# Quick question about Causal LTI system

by ElijahRockers
Tags: causal
 P: 195 1. The problem statement, all variables and given/known data I am reading a little bit on Causal LTI systems. I know causality means that a system cannot depend on the future, but why does that mean an impulse function, say h(t) = 0, for all t<0 I mean, if t is negative, then it's not really depending on the future, but the past right? Or am I visualizing this wrong?
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P: 25,235
 Quote by ElijahRockers 1. The problem statement, all variables and given/known data I am reading a little bit on Causal LTI systems. I know causality means that a system cannot depend on the future, but why does that mean an impulse function, say h(t) = 0, for all t<0 I mean, if t is negative, then it's not really depending on the future, but the past right? Or am I visualizing this wrong?
h(t)=0 for all t<0 isn't really depending on the past either. It doesn't depend on anything. You just said what it is. There's no evolution equation to specify any time evolution.
P: 195
 Quote by Dick h(t)=0 for all t<0 isn't really depending on the past either. It doesn't depend on anything. You just said what it is. There's no evolution equation to specify any time evolution.
It doesn't depend on anything? But I thought being being a function of t by definition means it depends on t. Sorry if that sounds obtuse, I just can't relate anything you said to anything I've learned..., apparently I am struggling with this.

I just dont see why the system, being causal, means that h(t) has to be 0 for all t<0....

assuming I have some impulse h[n] = h1[n]+h1[n-1] and I know h[n] = 2 for n>0

then at n=0, 2 = h1[0] + h1[-1]. since the system is causal, i could say h1[0] = 2, because h1[-1] = 0. what i don't get is WHY i can say h1[-1]=0...

I hope that makes sense.. it's hard for me to give an example of something I dont really understand in the first place

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P: 25,235
Quick question about Causal LTI system

 Quote by ElijahRockers It doesn't depend on anything? But I thought being being a function of t by definition means it depends on t. Sorry if that sounds obtuse, I just can't relate anything you said to anything I've learned..., apparently I am struggling with this. I just dont see why the system, being causal, means that h(t) has to be 0 for all t<0.... assuming I have some impulse h[n] = h1[n]+h1[n-1] and I know h[n] = 2 for n>0 then at n=0, 2 = h1[0] + h1[-1]. since the system is causal, i could say h1[0] = 2, because h1[-1] = 0. what i don't get is WHY i can say h1[-1]=0... I hope that makes sense.. it's hard for me to give an example of something I dont really understand in the first place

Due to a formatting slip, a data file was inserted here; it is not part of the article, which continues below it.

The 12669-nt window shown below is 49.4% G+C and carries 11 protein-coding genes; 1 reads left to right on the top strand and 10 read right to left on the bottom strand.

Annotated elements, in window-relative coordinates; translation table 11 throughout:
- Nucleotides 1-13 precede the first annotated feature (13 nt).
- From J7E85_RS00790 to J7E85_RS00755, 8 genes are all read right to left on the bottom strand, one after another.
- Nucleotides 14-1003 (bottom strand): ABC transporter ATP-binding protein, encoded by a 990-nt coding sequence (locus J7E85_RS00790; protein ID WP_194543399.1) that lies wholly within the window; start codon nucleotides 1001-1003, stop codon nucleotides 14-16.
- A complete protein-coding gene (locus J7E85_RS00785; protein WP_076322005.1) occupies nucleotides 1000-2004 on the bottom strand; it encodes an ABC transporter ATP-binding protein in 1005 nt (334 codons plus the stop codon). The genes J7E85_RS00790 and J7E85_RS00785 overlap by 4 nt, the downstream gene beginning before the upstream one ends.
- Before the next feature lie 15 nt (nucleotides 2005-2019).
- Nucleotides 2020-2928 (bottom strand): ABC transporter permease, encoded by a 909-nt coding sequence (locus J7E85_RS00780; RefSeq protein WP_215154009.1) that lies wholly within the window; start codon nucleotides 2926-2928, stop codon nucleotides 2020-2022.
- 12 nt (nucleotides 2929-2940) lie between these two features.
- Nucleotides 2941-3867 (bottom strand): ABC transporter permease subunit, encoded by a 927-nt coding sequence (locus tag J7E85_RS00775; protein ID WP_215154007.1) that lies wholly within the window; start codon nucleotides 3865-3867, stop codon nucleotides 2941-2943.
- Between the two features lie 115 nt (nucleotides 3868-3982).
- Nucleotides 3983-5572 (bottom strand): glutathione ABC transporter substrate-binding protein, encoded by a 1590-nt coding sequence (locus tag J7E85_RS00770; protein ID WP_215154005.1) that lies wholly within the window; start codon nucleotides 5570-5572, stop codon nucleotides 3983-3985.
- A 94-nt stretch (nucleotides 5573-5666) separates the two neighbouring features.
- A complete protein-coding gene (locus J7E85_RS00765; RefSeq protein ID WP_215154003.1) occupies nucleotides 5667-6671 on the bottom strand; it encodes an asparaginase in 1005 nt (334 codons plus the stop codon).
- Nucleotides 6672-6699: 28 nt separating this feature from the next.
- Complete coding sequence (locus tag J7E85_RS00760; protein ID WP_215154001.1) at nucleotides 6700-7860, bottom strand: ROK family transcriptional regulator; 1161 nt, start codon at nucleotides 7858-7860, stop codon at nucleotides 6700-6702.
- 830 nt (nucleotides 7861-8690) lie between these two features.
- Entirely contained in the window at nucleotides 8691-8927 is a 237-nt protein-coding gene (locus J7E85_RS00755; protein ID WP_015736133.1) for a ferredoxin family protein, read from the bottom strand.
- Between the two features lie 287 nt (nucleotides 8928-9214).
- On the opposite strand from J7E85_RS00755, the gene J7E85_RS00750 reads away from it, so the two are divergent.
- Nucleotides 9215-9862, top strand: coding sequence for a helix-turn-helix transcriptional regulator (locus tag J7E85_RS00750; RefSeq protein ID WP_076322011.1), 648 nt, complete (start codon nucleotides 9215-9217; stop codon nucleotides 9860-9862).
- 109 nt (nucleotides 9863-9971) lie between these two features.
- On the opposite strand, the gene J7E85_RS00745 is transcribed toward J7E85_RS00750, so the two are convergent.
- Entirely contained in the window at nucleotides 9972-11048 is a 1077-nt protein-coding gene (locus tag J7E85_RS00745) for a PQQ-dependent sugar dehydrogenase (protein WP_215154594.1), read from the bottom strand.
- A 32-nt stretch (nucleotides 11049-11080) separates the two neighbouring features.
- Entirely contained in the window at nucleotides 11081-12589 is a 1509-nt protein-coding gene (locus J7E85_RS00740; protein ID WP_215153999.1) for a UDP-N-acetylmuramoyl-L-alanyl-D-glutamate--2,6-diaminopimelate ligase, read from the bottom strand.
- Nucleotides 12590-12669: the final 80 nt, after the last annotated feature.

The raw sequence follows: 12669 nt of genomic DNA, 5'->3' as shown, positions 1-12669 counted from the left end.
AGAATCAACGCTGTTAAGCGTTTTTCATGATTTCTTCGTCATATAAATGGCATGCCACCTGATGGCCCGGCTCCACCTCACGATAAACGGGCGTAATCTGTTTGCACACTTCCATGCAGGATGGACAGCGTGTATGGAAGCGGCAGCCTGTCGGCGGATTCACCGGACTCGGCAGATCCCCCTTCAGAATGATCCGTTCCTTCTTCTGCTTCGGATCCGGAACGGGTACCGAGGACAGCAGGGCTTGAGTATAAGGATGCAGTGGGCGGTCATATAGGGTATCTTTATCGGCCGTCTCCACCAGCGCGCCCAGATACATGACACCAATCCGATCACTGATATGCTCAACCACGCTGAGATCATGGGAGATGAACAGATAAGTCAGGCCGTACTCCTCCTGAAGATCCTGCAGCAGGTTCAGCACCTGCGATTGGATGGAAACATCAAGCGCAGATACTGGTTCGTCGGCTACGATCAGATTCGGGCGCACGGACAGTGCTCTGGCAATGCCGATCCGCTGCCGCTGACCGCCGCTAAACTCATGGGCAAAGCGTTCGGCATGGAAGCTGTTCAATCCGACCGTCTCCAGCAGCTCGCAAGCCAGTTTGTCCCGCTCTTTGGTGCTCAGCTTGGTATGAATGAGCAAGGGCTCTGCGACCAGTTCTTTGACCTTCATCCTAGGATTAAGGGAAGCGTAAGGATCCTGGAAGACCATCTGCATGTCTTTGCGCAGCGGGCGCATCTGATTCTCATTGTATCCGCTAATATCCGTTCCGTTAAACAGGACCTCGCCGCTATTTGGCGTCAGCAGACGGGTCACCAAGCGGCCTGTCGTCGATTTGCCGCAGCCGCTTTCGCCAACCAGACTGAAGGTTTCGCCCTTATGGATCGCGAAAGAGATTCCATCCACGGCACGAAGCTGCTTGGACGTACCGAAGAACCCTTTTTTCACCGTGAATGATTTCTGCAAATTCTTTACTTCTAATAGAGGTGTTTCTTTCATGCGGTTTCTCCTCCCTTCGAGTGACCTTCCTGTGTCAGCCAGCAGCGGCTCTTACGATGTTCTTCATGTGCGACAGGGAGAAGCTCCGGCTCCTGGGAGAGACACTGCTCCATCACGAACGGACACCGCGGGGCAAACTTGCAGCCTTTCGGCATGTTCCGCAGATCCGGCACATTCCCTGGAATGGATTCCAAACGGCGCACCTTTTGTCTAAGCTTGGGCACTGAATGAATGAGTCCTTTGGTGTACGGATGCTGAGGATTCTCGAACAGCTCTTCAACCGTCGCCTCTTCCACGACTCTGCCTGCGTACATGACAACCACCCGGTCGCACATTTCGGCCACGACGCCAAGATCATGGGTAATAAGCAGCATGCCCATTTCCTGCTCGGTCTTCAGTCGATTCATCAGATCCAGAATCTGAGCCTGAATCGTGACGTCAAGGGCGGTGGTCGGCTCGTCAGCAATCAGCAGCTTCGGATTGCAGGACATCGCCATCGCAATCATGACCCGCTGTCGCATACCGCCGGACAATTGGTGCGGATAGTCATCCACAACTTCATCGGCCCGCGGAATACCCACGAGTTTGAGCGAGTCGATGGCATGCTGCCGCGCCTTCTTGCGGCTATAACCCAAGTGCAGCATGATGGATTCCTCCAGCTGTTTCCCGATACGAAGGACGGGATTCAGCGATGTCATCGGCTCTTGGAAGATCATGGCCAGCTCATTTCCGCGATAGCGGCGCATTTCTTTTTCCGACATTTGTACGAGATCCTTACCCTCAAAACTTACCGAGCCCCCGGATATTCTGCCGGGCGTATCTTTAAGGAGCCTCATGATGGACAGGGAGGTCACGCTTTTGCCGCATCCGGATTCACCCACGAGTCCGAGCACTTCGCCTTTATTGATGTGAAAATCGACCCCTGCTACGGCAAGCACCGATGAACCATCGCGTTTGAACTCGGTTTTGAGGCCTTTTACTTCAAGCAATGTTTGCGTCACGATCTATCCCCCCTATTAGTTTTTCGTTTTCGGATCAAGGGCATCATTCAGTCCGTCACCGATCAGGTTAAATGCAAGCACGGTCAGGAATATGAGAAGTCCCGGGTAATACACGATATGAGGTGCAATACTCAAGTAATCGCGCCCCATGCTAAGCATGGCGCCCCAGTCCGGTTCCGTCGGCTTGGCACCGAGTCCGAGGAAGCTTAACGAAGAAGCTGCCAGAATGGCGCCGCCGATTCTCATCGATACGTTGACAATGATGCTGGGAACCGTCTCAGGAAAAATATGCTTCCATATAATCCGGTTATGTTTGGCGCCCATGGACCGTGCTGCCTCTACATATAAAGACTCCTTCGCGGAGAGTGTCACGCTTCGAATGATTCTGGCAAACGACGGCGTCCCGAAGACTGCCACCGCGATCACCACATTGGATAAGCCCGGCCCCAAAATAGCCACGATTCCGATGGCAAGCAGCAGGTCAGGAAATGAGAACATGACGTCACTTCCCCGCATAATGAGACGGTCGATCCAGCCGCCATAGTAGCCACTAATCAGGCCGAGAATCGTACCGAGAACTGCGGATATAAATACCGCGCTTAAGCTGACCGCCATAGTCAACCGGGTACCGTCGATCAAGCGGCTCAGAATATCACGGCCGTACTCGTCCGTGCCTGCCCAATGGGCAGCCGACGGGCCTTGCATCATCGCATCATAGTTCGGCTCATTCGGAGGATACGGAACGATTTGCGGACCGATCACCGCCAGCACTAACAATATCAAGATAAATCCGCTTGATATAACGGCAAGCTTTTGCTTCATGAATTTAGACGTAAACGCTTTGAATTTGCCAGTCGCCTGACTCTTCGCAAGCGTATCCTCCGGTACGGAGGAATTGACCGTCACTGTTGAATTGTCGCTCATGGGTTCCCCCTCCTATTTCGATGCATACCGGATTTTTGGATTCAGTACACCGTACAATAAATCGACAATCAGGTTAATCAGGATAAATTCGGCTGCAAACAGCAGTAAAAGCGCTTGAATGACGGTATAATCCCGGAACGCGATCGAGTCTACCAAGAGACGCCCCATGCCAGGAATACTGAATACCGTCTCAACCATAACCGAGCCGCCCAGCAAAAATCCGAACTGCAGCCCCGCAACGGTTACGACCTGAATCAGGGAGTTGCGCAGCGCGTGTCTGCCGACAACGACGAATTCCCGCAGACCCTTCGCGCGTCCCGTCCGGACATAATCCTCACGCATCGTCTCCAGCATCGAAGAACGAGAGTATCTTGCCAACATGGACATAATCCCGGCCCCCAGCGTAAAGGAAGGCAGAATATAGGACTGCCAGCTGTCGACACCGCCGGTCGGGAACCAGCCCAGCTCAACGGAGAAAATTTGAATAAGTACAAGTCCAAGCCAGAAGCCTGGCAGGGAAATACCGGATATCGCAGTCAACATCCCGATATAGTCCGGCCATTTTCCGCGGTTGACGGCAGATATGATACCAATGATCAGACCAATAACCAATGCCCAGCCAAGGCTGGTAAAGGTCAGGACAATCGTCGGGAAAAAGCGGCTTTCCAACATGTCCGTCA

I'm just saying you haven't presented the system you are evolving. You need to look at that. Say,
$$y(t)=\int_{-\infty}^{\infty} x(t-\tau)h(\tau) d\tau$$
where x is the input, y in the output and h is the response function. If you want to calculate ##y(0)## then that doesn't depend, for example, on ##x(1)## because the contribution of ##x(1)## to the integral happens when ##\tau=(-1)## and being causal says ##h(-1)=0##.
 P: 195 It was explained to me like this, earlier today: $y[n] = \sum_{k=-\infty}^{\infty}x[k]h[n-k]$ $y[n] = \sum_{k=-\infty}^{n}x[k]h[n-k] + \sum_{k=n+1}^{\infty}x[k]h[n-k]$ then let h[n] = 0 for n<0 => h[n-k] = 0 for k>n => $\sum_{k=n+1}^{\infty}x[k]h[n-k] = 0$ So now x[k] only depends on values from -infinity to n, which is the past and present.
 Quote by ElijahRockers It was explained to me like this, earlier today: $y[n] = \sum_{k=-\infty}^{\infty}x[k]h[n-k]$ $y[n] = \sum_{k=-\infty}^{n}x[k]h[n-k] + \sum_{k=n+1}^{\infty}x[k]h[n-k]$ then let h[n] = 0 for n<0 => h[n-k] = 0 for k>n => $\sum_{k=n+1}^{\infty}x[k]h[n-k] = 0$ So now x[k] only depends on values from -infinity to n, which is the past and present.